“Under the leadership of R. Judah III (300-330), the testimony of the witnesses with regard to the appearance of the new moon was received merely as a formality; the settlement of the day depended entirely upon calculation. This innovation seems to have been viewed with disfavor by some members of the Sanhedrin who wrote to both the Babylonians and the Alexandrian communities, advising them to follow the customs of their fathers and continue to celebrate two days. This advice was followed and is still followed by the majority of the Jews living outside of Israel.

“Under the reign of Constantinus (337-361), the persecutions of the Jews reached such a height that all religious exercises, including the computation and the calendar, were forbidden under pain of death. The Sanhedrin was apparently prevented from inserting the intercalary month in the spring; it accordingly placed it after the month of Av (July-August).

“These persecutions finally caused the patriarch Hillel II (330-365) to publish rules for the computation of the calendar, which had hitherto been regarded as a secret science. The political difficulties attendant upon the meetings of the Sanhedrin became so numerous in this period that R. Huna bar Abin made known the following secret of the calendar of Raba in Babylonia: Whenever it becomes apparent that the winter will last till the sixteenth of Nissan, make the year a leap year without hesitation.

“This promulgation of the calendar, though it destroyed the hold of the Nasi on the scattered Judeans, fixed the celebration of the Jewish holidays upon the same day everywhere. Later Jewish writers agree that Hillel II fixed the calendar in the year 670 of the Seleucidan era; that is, 4119 [in the Jewish calendar] or 359 C.E. Some, however, e.g. Isaac Israeli, have fixed the date as late as 500 C.E. Saadia Gaon afterward formulated calendar rules, after having disputed the correctness of the calendar established by the Karaites.”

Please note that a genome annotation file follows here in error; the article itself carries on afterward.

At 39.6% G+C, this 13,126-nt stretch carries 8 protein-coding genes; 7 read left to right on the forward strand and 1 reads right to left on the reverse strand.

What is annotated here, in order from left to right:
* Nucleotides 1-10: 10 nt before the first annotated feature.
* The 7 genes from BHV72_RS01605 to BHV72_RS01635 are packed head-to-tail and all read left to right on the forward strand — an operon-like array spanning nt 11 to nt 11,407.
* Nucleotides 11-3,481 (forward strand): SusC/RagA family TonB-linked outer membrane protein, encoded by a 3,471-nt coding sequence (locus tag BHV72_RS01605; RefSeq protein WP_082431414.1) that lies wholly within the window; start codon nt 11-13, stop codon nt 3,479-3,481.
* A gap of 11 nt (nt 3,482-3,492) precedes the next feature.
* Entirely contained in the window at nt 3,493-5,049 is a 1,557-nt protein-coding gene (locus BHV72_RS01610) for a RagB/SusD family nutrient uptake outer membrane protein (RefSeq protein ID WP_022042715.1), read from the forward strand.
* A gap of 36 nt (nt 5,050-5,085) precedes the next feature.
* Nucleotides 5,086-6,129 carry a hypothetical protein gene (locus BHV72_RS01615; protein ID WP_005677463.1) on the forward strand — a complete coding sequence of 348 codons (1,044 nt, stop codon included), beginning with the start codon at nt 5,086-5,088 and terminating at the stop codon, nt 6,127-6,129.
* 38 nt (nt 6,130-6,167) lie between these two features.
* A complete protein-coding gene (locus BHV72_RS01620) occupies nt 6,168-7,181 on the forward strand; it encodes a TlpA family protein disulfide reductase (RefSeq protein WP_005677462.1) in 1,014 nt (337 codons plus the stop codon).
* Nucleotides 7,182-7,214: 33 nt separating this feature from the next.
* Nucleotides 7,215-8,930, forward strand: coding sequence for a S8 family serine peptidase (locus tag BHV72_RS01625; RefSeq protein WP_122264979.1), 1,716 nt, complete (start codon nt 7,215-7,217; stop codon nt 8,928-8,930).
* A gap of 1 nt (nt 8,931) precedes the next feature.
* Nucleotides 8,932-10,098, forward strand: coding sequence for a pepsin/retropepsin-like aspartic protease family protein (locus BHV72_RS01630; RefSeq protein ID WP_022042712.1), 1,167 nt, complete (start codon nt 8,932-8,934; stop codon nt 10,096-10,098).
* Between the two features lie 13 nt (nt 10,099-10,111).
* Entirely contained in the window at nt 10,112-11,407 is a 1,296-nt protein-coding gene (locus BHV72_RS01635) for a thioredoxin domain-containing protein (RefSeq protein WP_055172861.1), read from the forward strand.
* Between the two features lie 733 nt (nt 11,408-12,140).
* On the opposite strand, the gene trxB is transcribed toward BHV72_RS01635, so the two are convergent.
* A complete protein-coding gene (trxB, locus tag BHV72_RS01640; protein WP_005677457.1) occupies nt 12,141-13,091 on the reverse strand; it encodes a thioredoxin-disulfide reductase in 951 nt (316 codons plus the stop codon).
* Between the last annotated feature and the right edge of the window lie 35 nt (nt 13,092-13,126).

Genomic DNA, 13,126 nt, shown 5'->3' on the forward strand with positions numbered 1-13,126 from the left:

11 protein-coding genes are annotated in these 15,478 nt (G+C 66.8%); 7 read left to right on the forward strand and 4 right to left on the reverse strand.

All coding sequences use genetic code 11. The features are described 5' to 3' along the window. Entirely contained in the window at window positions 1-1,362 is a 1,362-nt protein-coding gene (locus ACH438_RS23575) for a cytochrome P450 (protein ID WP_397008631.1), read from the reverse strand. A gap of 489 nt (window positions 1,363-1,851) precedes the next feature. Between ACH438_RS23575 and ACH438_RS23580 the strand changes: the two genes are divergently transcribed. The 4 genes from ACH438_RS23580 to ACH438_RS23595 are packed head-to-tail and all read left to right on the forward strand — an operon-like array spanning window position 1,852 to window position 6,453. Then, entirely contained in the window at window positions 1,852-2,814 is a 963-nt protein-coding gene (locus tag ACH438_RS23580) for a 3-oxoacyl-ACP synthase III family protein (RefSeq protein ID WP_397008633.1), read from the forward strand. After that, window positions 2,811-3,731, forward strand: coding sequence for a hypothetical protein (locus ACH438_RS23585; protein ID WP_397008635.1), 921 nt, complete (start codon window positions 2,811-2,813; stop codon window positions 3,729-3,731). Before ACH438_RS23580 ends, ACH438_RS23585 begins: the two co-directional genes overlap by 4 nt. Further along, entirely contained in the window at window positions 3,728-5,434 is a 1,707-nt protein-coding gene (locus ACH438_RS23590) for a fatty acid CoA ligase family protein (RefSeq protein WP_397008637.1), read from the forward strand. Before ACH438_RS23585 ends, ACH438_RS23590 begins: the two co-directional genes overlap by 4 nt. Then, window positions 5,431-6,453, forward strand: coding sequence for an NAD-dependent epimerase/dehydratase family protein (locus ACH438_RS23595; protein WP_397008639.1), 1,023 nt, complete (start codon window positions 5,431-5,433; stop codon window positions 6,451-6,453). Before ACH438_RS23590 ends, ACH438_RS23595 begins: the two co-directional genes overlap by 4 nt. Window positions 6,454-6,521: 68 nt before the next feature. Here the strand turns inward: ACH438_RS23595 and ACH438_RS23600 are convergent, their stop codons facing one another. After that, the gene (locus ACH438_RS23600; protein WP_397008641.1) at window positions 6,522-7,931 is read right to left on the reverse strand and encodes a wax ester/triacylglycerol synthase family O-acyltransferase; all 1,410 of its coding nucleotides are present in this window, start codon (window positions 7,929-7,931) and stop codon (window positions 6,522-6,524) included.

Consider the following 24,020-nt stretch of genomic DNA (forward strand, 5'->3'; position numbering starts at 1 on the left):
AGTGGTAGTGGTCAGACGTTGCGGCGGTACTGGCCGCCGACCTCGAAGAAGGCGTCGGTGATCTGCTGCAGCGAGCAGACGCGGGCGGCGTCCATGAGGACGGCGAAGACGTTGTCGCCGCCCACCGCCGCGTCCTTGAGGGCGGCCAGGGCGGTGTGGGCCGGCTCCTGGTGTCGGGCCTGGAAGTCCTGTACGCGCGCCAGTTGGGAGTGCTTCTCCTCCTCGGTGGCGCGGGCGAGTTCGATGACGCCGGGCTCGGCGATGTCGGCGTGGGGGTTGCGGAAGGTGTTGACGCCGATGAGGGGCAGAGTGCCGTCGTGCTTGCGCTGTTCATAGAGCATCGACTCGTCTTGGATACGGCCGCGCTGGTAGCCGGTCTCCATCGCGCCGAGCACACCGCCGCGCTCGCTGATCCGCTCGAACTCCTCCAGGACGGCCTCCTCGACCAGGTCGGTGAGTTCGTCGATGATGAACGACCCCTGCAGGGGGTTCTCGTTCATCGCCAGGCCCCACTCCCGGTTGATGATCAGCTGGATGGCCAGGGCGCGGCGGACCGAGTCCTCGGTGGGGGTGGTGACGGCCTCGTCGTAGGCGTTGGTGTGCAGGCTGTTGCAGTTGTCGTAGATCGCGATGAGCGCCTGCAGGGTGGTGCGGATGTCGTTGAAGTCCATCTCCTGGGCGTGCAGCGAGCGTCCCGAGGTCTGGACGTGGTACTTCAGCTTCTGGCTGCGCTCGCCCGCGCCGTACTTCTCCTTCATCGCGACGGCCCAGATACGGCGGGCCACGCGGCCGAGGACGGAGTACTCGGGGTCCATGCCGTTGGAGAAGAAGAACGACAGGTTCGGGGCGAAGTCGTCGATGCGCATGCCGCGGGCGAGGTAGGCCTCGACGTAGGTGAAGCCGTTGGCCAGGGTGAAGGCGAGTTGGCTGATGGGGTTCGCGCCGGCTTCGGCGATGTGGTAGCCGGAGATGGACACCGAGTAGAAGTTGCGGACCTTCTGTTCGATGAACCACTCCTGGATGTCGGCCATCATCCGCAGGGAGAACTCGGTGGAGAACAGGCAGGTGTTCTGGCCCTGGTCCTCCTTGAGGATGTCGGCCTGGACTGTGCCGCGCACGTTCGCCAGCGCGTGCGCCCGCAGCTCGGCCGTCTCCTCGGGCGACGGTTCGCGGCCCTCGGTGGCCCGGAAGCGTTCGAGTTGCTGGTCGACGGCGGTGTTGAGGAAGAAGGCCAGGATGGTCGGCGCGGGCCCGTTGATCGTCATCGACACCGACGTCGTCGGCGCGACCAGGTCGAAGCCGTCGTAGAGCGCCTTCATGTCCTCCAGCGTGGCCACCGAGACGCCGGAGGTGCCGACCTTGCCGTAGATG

We have included the following chart to explain the differences between the lunar and solar years. These charts also demonstrate the high accuracy of our intercalatory procedure. The great wisdom of our Sages is clearly evident.

Lunar month = 29 days, 12 hours, 793 chalakim*
Lunar year = 354 days, 8 hours, 48 minutes
Lunar Leap year = 383 days, 21 hours, 32.4 minutes
Solar year = 365 days, 6 hours

 

19-Year Lunar Cycle

12 x Lunar Years = 4,252 days, 9 hours, 36 minutes
7 x Leap Lunar Year = 2,687 days, 6 hours, 45.36 minutes
Total: 19-year cycle = 6,939 days, 16 hour, 36.36 minutes

 

19-Year Solar Cycle

19 x Solar Year = 6,939 days, 18 hours
Difference: 1 hour, 24.5 minutes every 19 years.
(See Tur Orach Chayyim 428, Hilchot Rosh Chodesh-Luach Ibbur).

 * Chelek = 1/18 minutes.